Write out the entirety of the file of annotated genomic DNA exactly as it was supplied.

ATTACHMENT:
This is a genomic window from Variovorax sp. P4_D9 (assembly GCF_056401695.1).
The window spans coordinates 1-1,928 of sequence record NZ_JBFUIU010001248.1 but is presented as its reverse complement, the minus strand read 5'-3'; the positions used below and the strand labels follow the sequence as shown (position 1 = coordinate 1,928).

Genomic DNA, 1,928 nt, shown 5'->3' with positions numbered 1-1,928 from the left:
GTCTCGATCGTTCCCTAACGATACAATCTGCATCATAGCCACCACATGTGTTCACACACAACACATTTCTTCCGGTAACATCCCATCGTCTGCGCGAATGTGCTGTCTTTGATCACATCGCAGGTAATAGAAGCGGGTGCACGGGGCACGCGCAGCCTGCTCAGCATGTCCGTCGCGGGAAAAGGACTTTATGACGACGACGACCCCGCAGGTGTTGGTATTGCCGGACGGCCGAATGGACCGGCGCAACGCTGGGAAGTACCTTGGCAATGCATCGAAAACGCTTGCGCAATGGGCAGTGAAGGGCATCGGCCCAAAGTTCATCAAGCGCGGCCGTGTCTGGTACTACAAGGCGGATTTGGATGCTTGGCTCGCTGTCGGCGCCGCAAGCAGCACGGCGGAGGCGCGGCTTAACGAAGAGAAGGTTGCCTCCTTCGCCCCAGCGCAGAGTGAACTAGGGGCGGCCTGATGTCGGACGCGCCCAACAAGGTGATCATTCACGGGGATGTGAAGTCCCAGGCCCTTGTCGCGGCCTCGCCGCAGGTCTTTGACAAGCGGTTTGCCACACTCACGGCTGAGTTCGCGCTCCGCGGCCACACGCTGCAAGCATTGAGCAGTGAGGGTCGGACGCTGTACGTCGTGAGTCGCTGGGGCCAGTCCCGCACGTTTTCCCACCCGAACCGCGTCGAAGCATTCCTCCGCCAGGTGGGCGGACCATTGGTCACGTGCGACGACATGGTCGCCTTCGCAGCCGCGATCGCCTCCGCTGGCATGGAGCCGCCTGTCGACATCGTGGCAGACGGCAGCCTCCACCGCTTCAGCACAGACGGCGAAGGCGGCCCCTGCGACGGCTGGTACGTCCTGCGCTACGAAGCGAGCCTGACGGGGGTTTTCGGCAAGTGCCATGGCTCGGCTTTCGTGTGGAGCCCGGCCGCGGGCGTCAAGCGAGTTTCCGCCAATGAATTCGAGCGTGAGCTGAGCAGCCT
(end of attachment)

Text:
This is a genomic window from Variovorax sp. P4_D9 (assembly GCF_056401695.1).
The window spans coordinates 1-1,928 of sequence record NZ_JBFUIU010001248.1 but is presented as its reverse complement, the minus strand read 5'-3'; the positions used below and the strand labels follow the sequence as shown (position 1 = coordinate 1,928).

Genomic DNA, 1,928 nt, shown 5'->3' with positions numbered 1-1,928 from the left:
GTCTCGATCGTTCCCTAACGATACAATCTGCATCATAGCCACCACATGTGTTCACACACAACACATTTCTTCCGGTAACATCCCATCGTCTGCGCGAATGTGCTGTCTTTGATCACATCGCAGGTAATAGAAGCGGGTGCACGGGGCACGCGCAGCCTGCTCAGCATGTCCGTCGCGGGAAAAGGACTTTATGACGACGACGACCCCGCAGGTGTTGGTATTGCCGGACGGCCGAATGGACCGGCGCAACGCTGGGAAGTACCTTGGCAATGCATCGAAAACGCTTGCGCAATGGGCAGTGAAGGGCATCGGCCCAAAGTTCATCAAGCGCGGCCGTGTCTGGTACTACAAGGCGGATTTGGATGCTTGGCTCGCTGTCGGCGCCGCAAGCAGCACGGCGGAGGCGCGGCTTAACGAAGAGAAGGTTGCCTCCTTCGCCCCAGCGCAGAGTGAACTAGGGGCGGCCTGATGTCGGACGCGCCCAACAAGGTGATCATTCACGGGGATGTGAAGTCCCAGGCCCTTGTCGCGGCCTCGCCGCAGGTCTTTGACAAGCGGTTTGCCACACTCACGGCTGAGTTCGCGCTCCGCGGCCACACGCTGCAAGCATTGAGCAGTGAGGGTCGGACGCTGTACGTCGTGAGTCGCTGGGGCCAGTCCCGCACGTTTTCCCACCCGAACCGCGTCGAAGCATTCCTCCGCCAGGTGGGCGGACCATTGGTCACGTGCGACGACATGGTCGCCTTCGCAGCCGCGATCGCCTCCGCTGGCATGGAGCCGCCTGTCGACATCGTGGCAGACGGCAGCCTCCACCGCTTCAGCACAGACGGCGAAGGCGGCCCCTGCGACGGCTGGTACGTCCTGCGCTACGAAGCGAGCCTGACGGGGGTTTTCGGCAAGTGCCATGGCTCGGCTTTCGTGTGGAGCCCGGCCGCGGGCGTCAAGCGAGTTTCCGCCAATGAATTCGAGCGTGAGCTGAGCAGCCT